My mind serves as an arena for the constant conflict between selfishness and selflessness. I want to believe that my actions are inspired by the latter of these forces, but as I sit here trying to answer the question, “What do I want to achieve out of my Global Citizen Year?” I cannot help but feel as though many of my goals for the upcoming seven months are selfish: learning a new language, changing my perspective, understanding another culture, gaining insight on my passions, becoming more independent, aware, mature, focused. I want to be grounded, having a better grasp of the person that I am.
On the other hand, I want to make a lasting impact on my host community. Although the people I meet will inevitably help me more than I could possibly help them, I want to somehow give back. I want to accomplish all of these aforementioned goals because I believe that they will be my first transformative movement toward being a part of something that is not only selfless by nature, but is much greater than I am: a movement of individuals who believe change is possible and strive to spark that change. If I do not take the seemingly selfish steps toward my own self-development, then I will not have the skills, the confidence, or the inspiration to be a part of that movement.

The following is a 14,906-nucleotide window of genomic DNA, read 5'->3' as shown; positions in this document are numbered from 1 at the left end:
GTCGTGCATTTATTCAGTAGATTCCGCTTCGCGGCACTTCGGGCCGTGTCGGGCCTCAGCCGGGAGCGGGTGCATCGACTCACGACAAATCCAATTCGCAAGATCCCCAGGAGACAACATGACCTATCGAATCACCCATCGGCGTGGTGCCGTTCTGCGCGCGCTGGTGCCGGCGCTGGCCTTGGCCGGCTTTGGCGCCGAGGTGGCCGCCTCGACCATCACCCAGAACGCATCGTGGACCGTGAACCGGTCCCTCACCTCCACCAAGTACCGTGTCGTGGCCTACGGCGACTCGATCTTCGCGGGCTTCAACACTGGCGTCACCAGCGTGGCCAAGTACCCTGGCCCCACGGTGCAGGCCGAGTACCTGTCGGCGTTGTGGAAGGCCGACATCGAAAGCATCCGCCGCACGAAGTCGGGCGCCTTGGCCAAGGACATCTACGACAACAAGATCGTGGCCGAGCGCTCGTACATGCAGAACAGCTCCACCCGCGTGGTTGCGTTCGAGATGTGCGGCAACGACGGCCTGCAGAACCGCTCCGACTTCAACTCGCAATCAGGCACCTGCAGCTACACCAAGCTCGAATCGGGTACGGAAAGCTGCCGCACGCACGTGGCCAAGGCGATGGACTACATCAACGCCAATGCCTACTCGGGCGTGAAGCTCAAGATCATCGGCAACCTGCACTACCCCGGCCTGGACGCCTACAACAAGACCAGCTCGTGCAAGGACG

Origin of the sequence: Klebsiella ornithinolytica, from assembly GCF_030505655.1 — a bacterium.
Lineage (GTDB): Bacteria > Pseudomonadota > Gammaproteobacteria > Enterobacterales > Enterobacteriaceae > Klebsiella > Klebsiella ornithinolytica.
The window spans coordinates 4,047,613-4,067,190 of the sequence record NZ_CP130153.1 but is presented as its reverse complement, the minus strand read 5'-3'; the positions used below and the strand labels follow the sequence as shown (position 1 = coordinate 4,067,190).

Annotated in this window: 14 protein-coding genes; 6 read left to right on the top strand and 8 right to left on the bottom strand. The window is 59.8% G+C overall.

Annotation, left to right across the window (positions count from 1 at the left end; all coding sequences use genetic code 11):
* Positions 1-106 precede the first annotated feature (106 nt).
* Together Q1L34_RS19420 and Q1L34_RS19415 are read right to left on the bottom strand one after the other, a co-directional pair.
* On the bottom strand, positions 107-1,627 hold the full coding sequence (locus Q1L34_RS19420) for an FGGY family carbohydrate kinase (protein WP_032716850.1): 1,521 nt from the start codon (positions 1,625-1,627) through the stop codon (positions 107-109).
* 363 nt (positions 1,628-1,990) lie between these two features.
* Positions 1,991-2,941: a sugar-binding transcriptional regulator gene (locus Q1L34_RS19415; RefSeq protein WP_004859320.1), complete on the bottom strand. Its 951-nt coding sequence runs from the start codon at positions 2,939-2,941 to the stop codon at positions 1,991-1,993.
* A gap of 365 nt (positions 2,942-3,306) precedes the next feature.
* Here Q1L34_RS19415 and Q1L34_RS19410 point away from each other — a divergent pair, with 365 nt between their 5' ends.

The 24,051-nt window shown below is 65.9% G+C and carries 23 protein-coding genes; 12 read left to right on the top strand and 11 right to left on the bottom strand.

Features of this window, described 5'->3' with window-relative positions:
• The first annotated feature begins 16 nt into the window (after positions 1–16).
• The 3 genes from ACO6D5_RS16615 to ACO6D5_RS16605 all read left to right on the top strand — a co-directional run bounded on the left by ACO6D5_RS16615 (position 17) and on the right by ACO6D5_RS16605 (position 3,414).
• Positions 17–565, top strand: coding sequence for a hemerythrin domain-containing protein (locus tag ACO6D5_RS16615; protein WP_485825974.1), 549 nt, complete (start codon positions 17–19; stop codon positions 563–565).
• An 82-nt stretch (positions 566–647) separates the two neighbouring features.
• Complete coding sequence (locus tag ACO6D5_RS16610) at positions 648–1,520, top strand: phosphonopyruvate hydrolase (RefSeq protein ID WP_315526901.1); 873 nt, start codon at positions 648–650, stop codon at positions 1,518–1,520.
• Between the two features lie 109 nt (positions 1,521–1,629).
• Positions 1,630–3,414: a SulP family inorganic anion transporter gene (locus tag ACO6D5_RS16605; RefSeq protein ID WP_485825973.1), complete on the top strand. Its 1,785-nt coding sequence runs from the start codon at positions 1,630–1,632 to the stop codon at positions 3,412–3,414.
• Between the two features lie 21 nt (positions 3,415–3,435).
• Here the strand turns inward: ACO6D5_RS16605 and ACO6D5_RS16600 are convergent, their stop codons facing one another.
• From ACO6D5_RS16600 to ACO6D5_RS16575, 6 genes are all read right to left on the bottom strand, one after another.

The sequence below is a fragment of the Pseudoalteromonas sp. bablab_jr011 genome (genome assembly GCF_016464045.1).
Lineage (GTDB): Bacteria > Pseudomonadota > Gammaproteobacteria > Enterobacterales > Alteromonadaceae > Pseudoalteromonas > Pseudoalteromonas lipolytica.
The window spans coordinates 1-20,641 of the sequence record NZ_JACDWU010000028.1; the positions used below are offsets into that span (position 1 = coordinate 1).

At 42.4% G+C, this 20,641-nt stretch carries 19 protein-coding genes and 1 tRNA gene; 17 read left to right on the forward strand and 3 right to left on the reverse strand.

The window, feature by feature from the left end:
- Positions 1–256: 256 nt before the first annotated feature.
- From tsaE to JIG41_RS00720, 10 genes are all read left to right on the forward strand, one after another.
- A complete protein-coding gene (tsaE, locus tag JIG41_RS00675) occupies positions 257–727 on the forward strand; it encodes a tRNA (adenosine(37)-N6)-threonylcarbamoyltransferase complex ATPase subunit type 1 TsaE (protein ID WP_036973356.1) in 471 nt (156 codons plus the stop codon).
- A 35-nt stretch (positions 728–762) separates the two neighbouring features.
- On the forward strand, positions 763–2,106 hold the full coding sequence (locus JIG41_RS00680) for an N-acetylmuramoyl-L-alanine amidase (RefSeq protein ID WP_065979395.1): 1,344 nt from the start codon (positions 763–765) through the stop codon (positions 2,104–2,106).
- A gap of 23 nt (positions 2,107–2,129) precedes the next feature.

And herein lies the equilibrium of two human responses. I am okay with the fact that the battlefield in my thoughts is always active because the struggle between selfishness and selflessness is ultimately what allows me to look through different viewpoints. Each new situation demands that one overcomes the other, inspiring my actions. But this is fleeting. In the end, I do not want one to triumph over the other. The conflict forces me to remain aware of my surroundings.
So, what do I want to achieve out of my Global Citizen Year? Well, my musings above are one way to answer the question. The other way is more direct: in seven months, I will know that my year was successful if I can rap in well-articulated, fast-paced, rhythmic Spanish.